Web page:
Many vehicles engaged in the distribution of foodstuffs maintain refrigeration of the vehicle by means of eutectic plates. Essentially these are metal tanks filled with a eutectic, which is a mixture which freezes or melts at a constant temperature, those in use normally being operated at between about minus 20 C. and 0 C. to cover chilled and frozen foods. The vehicles utilizing these plates are typically well insulated and the plates will maintain the interior of the vehicle at the proper temperature for several hours. After this time, the plates are re-frozen by circulating a refrigerant such as a mixture of chilled brine through pipes which form part of the structure of the tank. The refrigerant itself is refrigerated from a central refrigerator often situated in a vehicle depot. This freezing process can take several hours and, as mechanical refrigerators are often used, noise can be a significant problem.

The present invention seeks to address these problems and to provide improved simplicity, speed and quietness of the recharging step by substituting a liquid cryogen, such as liquid nitrogen, for the conventional mechanical refrigeration apparatus necessary to circulate a refrigerant such as brine.

SUMMERY OF THE INVENTION

Accordingly, the present invention provides a refrigeration apparatus comprising a source of liquid cryogen, a container for receiving product to be refrigerated, a plurality of discrete chilling elements positioned within the container and operable to chill any product placed within the container, supply means for supplying liquid cryogen from the source to distribution means for distributing liquid and gaseous cryogen within the container thereby lowering the temperature of the atmosphere and any product therein, characterized in that the chilling elements comprise a eutectic material and are located around the periphery of the container, and in that the distribution means includes means for bringing cryogenic vapor into heat exchange contact with said chilling elements thereby chilling said elements which may then be used to maintain a given refrigeration temperature within the container.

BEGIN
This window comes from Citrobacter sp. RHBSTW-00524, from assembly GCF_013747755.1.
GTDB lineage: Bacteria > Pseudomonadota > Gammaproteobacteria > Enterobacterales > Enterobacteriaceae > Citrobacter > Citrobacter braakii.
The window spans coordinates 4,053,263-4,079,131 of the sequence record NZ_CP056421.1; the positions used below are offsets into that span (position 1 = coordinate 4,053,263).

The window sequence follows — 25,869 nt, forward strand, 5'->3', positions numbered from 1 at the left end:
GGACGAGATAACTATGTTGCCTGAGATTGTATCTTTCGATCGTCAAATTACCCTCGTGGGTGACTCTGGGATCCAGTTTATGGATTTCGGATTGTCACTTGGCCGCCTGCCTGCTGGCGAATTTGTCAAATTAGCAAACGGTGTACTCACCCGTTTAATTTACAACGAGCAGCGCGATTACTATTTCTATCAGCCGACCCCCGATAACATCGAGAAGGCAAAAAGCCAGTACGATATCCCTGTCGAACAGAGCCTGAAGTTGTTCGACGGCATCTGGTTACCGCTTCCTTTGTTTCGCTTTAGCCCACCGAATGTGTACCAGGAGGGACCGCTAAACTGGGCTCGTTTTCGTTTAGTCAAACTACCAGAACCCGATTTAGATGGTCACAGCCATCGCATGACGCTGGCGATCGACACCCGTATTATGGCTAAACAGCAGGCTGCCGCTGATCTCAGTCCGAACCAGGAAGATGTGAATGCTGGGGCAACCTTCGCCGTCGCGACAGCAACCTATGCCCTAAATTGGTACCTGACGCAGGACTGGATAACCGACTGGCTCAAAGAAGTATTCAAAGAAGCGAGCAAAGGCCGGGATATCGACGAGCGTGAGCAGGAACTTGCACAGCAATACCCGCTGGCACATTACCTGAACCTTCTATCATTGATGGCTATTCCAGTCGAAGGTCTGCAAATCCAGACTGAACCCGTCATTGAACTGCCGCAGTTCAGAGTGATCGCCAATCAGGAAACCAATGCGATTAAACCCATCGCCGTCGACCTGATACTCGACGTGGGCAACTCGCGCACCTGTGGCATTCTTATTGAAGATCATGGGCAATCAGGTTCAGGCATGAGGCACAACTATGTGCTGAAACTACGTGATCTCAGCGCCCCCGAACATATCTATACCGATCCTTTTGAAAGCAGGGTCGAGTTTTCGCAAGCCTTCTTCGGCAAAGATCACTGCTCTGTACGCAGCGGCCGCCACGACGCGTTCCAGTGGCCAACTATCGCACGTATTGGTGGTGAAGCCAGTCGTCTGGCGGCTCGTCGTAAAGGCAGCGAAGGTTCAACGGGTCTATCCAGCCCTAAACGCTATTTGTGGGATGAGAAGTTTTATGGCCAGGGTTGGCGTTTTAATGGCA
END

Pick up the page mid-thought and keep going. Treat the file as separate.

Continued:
BRIEF DESCRIPTION OF THE DRAWINGS

FIG. 1 is a cross sectional view of a vehicle incorporating the present invention;

FIG. 2 is a schematic representation of various features of the present invention.

FIG. 3 is a cross sectional view of a eutectic chilling device, and

FIGS. 4a and 4b are cross sectional side elevation and plan views, respectively, of an alternative arrangement for the chiller elements in the vehicle of FIG. 1.

DETAILED DESCRIPTION OF THE INVENTION

The refrigeration apparatus of the present invention is advantageous in that it utilizes fully the chilling capacity of both liquid and gaseous cryogen. In the subject apparatus, the supply means preferably includes a supply pipe in heat exchange contact with one or more of said chilling elements thereby allowing cryogenic liquid passing through said supply pipe to chill said chilling means to a desired temperature.

Each chilling means may comprise an outer envelope containing the eutectic material and a conduit passing therethrough for the passage of the liquid cryogen, the conduit being formed of stainless steel. The chilling elements are advantageously separated from a portion of the interior of the container by a curtain which acts to define an exit flow path for waste cryogenic vapor. The chilling elements lie within said exit flow path and thereby adsorb any remaining chilling capacity from said waste cryogenic vapor. The chilling elements may be mounted on the walls and/or ceiling of said container, and the curtain extends from an upper portion of the container interior towards the floor thereof but stops short thereof thereby defining a gap through which waste cryogenic vapor can escape from the container.

The distribution means may comprise a plurality of spray nozzles for spraying a mist of liquid cryogen into the interior of the container. Preferably, the spray nozzles are situated towards an upper portion of the container and act to cause cryogenic vapor to descend downwardly therefrom and towards a region in which product may be stored.

The subject apparatus may include a vent towards the top of said container through which waste cryogenic vapor can be vented to the atmosphere. Preferably, the apparatus also includes a temperature sensor for sensing the temperature of cryogenic liquid, which may be at least partially vaporized, downstream of the chilling elements and control means preferably connected to said sensor for terminating flow of cryogenic liquid to said chilling elements upon detection of a pre-determined temperature.